June 10, 2009

Bastions of wealth

The Murder of Agamemnon, painting by Pierre-Narcisse Guérin. Image courtesy of wikipedia.

Bastions of wealth
are no defence for the man
who treads the grand altar of Justice
down and out of sight.--Spoken by the chorus in Aeschylus' Agamemnon.

Goat Rope’s ongoing series on Greek tragedy continues. You’ll also find links and comments about current events below. Right now we’re on Aeschylus Orestes trilogy. If you like this kind of thing, please click on earlier posts.

According to Paul Roche,

“The Oresteia is the story of an aristocratic house in the process of destroying itself under a hereditary curse, which is both a destiny and a free expression of love and hate. The blood feud can end only by total self-destruction, or by giving way to a divinely established justice which is itself evolving—evolving from primitive concepts of retribution into a higher order of compassion, enlightenment, and peace."

Agamemnon, leader of the Greek expedition to Troy, gives the title to the first part of the trilogy. He was a prominent character in Homer’s Iliad (where he always seemed like a jerk to me) and his ghost appears in the Odyssey.

In the Odyssey, an epic of homecoming, Agamemnon’s return contrasts with that of Odysseus. Like all the Greeks who committed outrages and excesses in their sack of Troy, they are destined to suffer. But while Odysseus lives and is reconciled with the virtuous Penelope after many sorrows and a long and dangerous journey, Agamemnon is murdered by his wife Clytemnestra in revenge for sacrificing their daughter Iphigenia for fair winds to Troy ten years earlier at the command of the goddess Artemis.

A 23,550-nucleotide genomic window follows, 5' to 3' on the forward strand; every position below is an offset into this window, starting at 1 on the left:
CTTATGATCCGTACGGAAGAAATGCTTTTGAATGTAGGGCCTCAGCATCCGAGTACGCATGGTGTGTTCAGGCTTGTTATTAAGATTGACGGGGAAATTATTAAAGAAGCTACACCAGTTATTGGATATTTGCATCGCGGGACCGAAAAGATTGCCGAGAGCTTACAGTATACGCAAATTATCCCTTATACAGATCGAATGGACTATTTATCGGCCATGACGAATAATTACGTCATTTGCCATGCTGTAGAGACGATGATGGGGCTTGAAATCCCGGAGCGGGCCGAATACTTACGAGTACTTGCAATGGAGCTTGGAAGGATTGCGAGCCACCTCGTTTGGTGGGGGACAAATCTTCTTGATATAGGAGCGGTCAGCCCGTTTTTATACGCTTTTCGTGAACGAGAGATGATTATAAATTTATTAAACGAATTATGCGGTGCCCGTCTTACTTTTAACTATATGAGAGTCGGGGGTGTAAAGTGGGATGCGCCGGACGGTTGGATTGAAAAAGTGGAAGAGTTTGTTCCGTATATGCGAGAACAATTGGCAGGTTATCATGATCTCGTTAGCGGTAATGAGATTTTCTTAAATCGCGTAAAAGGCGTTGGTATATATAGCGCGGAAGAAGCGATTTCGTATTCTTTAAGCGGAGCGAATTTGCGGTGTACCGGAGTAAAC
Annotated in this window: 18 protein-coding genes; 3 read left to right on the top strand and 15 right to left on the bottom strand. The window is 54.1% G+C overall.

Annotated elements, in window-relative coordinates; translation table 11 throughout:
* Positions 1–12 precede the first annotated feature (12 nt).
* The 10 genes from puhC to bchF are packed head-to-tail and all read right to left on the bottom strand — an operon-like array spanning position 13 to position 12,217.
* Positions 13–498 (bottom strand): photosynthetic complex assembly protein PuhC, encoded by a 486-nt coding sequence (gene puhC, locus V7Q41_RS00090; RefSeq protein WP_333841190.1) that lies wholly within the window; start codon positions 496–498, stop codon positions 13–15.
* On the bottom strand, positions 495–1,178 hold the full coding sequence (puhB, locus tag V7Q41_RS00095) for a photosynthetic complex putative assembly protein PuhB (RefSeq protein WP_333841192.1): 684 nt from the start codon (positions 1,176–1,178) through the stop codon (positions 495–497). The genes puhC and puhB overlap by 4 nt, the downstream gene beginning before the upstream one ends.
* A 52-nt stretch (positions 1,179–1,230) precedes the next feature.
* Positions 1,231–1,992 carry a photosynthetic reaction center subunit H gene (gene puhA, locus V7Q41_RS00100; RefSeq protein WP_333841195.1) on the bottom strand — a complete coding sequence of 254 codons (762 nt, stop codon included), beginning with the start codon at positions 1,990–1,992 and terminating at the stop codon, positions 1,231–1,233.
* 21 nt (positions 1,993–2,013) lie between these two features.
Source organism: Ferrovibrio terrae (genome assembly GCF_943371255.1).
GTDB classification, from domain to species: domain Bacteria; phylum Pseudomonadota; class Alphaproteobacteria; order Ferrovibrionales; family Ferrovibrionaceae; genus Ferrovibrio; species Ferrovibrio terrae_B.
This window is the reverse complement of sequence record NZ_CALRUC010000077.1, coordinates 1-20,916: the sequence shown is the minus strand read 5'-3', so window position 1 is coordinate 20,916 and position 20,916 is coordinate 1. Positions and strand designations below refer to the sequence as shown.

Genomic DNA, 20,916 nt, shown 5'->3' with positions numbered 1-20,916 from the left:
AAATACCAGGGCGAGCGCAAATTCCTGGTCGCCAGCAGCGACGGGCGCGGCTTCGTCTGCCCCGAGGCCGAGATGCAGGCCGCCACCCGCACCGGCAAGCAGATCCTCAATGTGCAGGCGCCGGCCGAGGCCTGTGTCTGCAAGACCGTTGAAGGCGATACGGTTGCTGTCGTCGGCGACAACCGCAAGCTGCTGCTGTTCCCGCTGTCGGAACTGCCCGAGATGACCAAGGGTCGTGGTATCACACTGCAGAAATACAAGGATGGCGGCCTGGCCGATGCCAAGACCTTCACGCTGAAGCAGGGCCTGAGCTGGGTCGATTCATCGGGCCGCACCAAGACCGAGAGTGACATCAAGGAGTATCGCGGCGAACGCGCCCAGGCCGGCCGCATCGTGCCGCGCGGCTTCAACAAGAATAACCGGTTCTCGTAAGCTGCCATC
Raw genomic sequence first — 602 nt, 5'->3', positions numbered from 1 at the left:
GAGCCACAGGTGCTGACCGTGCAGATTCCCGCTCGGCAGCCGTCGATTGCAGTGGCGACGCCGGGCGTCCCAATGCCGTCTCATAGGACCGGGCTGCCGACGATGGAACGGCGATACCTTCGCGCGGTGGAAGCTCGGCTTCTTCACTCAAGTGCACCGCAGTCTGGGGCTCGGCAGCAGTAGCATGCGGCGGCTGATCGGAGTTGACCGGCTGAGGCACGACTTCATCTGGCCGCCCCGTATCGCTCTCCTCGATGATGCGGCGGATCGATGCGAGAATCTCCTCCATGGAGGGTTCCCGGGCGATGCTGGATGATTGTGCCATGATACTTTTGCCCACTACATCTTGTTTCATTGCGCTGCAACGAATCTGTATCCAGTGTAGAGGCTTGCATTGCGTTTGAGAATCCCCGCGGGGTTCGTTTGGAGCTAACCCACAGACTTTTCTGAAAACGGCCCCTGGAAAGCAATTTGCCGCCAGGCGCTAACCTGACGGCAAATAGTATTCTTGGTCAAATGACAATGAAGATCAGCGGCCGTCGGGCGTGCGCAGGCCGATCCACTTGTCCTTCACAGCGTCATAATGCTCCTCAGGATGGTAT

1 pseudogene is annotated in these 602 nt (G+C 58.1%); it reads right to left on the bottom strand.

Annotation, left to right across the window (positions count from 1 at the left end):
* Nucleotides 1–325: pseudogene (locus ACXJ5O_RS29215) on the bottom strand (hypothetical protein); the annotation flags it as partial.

In Homer, Penelope is the archetypal good wife while Clytemnestra is the archetypal bad wife (although I always thought Agamemnon had it coming).

While Greek tragic writers almost always used mythic themes, they were free to adapt them to current circumstances. Aeschylus went way beyond Homer in his version of the story, even carving out a special place for his hometown of Athens in its resolution.

More tomorrow.

SPEAKING OF BASTIONS OF WEALTH BEING NO DEFENSE, here's a NY Times editorial about the recent US Supreme Court decision regarding hijinks on the WV Supreme Court.

A PLUG FOR PAINE. This item suggests that Thomas Paine is a founder worth another look today.

PLAIN ENGLISH. The language is projected to add its millionth word today. I recommend "glarnox." No definition yet, though some of our best people are working on it.


No comments: